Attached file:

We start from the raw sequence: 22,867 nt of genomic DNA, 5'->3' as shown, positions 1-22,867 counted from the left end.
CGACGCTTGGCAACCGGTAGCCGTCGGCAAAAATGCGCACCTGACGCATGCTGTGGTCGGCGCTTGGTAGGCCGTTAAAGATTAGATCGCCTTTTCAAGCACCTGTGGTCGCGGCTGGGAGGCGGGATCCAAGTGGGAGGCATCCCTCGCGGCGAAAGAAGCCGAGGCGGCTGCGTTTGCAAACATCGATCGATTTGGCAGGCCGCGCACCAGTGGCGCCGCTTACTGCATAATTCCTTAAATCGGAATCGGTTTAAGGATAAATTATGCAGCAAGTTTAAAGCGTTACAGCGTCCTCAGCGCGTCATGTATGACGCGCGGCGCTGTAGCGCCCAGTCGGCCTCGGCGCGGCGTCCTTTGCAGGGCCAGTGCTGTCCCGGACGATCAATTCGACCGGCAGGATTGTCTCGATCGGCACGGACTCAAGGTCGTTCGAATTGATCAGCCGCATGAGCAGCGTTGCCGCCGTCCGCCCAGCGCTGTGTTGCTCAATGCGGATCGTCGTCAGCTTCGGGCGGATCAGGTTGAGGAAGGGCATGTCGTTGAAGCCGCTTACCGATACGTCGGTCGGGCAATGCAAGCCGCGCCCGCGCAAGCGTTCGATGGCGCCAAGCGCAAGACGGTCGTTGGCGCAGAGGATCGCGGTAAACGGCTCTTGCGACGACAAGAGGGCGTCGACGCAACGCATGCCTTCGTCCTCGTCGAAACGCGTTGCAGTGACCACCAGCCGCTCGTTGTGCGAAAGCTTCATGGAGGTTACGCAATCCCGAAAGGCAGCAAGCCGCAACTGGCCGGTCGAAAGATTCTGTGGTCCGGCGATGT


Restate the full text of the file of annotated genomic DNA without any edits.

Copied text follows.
We start from the raw sequence: 22,867 nt of genomic DNA, 5'->3' as shown, positions 1-22,867 counted from the left end.
CGACGCTTGGCAACCGGTAGCCGTCGGCAAAAATGCGCACCTGACGCATGCTGTGGTCGGCGCTTGGTAGGCCGTTAAAGATTAGATCGCCTTTTCAAGCACCTGTGGTCGCGGCTGGGAGGCGGGATCCAAGTGGGAGGCATCCCTCGCGGCGAAAGAAGCCGAGGCGGCTGCGTTTGCAAACATCGATCGATTTGGCAGGCCGCGCACCAGTGGCGCCGCTTACTGCATAATTCCTTAAATCGGAATCGGTTTAAGGATAAATTATGCAGCAAGTTTAAAGCGTTACAGCGTCCTCAGCGCGTCATGTATGACGCGCGGCGCTGTAGCGCCCAGTCGGCCTCGGCGCGGCGTCCTTTGCAGGGCCAGTGCTGTCCCGGACGATCAATTCGACCGGCAGGATTGTCTCGATCGGCACGGACTCAAGGTCGTTCGAATTGATCAGCCGCATGAGCAGCGTTGCCGCCGTCCGCCCAGCGCTGTGTTGCTCAATGCGGATCGTCGTCAGCTTCGGGCGGATCAGGTTGAGGAAGGGCATGTCGTTGAAGCCGCTTACCGATACGTCGGTCGGGCAATGCAAGCCGCGCCCGCGCAAGCGTTCGATGGCGCCAAGCGCAAGACGGTCGTTGGCGCAGAGGATCGCGGTAAACGGCTCTTGCGACGACAAGAGGGCGTCGACGCAACGCATGCCTTCGTCCTCGTCGAAACGCGTTGCAGTGACCACCAGCCGCTCGTTGTGCGAAAGCTTCATGGAGGTTACGCAATCCCGAAAGGCAGCAAGCCGCAACTGGCCGGTCGAAAGATTCTGTGGTCCGGCGATGT